When the McCluer football players get ready to head into camp this summer, they’ll have a new strength, conditioning and rehab regiment with some top-notch professional care.
Starting May 7, McCluer and Logan College of Chiropractic will begin an official partnership that will allow doctors and interns from the college to provide rehab, strength and conditioning and other treatment for student athletes.
Superintendent Art McCoy announced the partnership for the “Bumps n Bruises” clinic during the Ferguson-Florissant Board of Education meeting last week.
McCluer Athletic Director Kurt Jacobs credited McCluer track and field coach Phil Wollbrinck with the initiation of the partnership. Wollbrinck took his athletes to Logan for the past six years to receive rehab from Dr. Laney Nelson and his students.
Jacobs met Dr. Nelson this past fall, and the idea for the “Bumps n Bruises” clinic was born.
“It’s a no-brainer,” Jacobs said. “Everyone loved the idea of the program. It’s going to be a fantastic opportunity to condition student athletes.”
According to the district, the clinic will be free of charge to student athletes in the district, and it will cost $6,000.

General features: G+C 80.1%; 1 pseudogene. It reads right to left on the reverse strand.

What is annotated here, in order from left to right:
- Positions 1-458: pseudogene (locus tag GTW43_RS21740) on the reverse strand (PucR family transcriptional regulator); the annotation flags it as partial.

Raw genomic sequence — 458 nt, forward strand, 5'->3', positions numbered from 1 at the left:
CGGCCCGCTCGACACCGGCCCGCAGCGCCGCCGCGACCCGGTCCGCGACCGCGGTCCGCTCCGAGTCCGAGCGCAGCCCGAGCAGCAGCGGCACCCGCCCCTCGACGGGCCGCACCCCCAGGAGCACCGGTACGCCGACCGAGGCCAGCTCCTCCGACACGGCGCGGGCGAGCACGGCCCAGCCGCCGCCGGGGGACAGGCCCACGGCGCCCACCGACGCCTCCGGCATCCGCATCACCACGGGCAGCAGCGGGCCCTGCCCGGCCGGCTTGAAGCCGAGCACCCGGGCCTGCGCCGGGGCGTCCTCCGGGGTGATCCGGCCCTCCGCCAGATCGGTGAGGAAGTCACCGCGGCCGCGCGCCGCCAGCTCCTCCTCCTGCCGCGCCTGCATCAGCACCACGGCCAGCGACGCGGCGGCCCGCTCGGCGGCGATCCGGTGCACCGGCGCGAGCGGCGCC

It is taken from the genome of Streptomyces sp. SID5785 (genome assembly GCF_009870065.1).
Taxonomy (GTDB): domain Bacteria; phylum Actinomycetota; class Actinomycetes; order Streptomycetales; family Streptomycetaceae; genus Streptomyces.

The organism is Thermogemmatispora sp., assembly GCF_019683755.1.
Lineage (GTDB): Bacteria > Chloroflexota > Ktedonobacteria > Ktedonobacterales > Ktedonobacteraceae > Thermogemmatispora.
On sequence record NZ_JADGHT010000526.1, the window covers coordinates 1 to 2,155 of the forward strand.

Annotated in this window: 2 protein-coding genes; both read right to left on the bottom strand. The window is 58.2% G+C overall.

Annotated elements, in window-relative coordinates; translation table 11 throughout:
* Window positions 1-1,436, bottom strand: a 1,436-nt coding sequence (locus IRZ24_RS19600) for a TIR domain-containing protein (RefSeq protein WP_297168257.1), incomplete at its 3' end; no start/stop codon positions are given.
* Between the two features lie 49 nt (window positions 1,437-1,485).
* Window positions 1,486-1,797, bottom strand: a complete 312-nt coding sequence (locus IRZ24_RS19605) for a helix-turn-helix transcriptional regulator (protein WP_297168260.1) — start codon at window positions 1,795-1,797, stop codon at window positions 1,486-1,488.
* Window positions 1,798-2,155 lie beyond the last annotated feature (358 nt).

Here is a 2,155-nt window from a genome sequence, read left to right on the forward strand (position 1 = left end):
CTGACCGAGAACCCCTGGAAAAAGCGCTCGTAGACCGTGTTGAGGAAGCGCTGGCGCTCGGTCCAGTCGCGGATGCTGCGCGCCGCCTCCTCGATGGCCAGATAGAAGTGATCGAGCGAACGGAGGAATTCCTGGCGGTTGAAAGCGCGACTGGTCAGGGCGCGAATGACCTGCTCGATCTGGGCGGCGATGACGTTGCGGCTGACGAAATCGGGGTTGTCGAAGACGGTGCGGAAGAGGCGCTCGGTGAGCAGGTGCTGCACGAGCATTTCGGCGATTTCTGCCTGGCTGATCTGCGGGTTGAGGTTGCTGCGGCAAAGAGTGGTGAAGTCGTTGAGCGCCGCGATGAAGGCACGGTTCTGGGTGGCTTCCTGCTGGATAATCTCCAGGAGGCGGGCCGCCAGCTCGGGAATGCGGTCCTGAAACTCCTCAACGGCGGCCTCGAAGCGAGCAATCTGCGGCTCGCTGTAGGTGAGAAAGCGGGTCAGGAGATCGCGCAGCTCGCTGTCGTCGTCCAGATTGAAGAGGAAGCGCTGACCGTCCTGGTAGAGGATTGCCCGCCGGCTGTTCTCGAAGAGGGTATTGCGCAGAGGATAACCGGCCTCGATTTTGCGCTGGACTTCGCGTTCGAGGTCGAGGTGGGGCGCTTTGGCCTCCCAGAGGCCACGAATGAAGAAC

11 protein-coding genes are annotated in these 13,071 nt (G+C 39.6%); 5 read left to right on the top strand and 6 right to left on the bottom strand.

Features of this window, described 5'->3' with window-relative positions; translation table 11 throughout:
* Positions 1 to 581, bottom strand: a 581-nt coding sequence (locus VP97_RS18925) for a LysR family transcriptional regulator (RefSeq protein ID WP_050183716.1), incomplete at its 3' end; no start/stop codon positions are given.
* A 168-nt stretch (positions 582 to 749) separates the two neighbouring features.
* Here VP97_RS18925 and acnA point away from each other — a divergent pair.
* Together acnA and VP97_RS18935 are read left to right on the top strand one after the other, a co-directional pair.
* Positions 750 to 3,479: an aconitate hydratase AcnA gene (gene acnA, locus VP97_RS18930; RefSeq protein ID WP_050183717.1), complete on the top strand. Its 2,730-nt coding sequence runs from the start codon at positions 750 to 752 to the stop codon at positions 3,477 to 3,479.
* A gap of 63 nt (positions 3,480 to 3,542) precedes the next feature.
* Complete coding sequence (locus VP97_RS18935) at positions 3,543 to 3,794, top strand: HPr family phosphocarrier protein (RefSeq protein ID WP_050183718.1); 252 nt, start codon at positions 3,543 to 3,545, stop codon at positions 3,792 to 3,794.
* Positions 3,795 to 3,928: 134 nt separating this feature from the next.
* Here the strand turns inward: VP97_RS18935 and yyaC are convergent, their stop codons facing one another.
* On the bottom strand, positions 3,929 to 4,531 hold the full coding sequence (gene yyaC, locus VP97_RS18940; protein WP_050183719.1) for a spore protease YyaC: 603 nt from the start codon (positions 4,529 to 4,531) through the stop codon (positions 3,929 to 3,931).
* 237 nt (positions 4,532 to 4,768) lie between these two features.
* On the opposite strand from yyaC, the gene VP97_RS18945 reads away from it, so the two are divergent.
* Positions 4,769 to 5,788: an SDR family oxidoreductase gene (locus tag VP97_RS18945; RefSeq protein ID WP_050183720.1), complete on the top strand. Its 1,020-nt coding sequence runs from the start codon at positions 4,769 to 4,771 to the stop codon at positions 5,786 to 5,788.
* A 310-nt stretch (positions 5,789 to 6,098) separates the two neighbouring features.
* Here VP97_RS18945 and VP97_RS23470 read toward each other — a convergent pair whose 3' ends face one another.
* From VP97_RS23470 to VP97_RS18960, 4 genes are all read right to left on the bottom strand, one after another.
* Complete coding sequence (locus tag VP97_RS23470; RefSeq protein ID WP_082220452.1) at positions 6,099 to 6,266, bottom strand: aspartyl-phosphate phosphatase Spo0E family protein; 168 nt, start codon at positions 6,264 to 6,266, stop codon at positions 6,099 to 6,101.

Dr. Nelson, who has more than 30 years of sports medicine experience, will head up the clinic with his right-hand, Dr. Connie Hayes, and a total team of 120 interns throughout the year. They will also work with the staff and athletic director at Mccluer.
Dr. Nelson, who’s worked at the collegiate as well as professional levels, is excited to work with high school student athletes in McCluer.
“How we manage the potential (of students), dictates the return,” he said. “Our solution is to take our center into McCluer.”
Dr. Nelson plans to bring hundreds of thousands of equipment to the clinic at McCluer to be able to work with the student athletes. He said he hopes to augment the school’s current program by managing strength and conditioning, rehab and baseline concussion, which would hopefully help in managing concussions in athletes.
“Everybody has dreams, and our job is to unlock them,” he said. “I have to teach the students to unlock dreams and potential.”
“We have to help those parents that feel they can’t help their kids,” Hayes chimed in.
Dr. Nelson said that he and his students will be dedicated in the clinic two days out of the week, but he suspects they will be there a lot more, if athletes are needing rehab or treatment.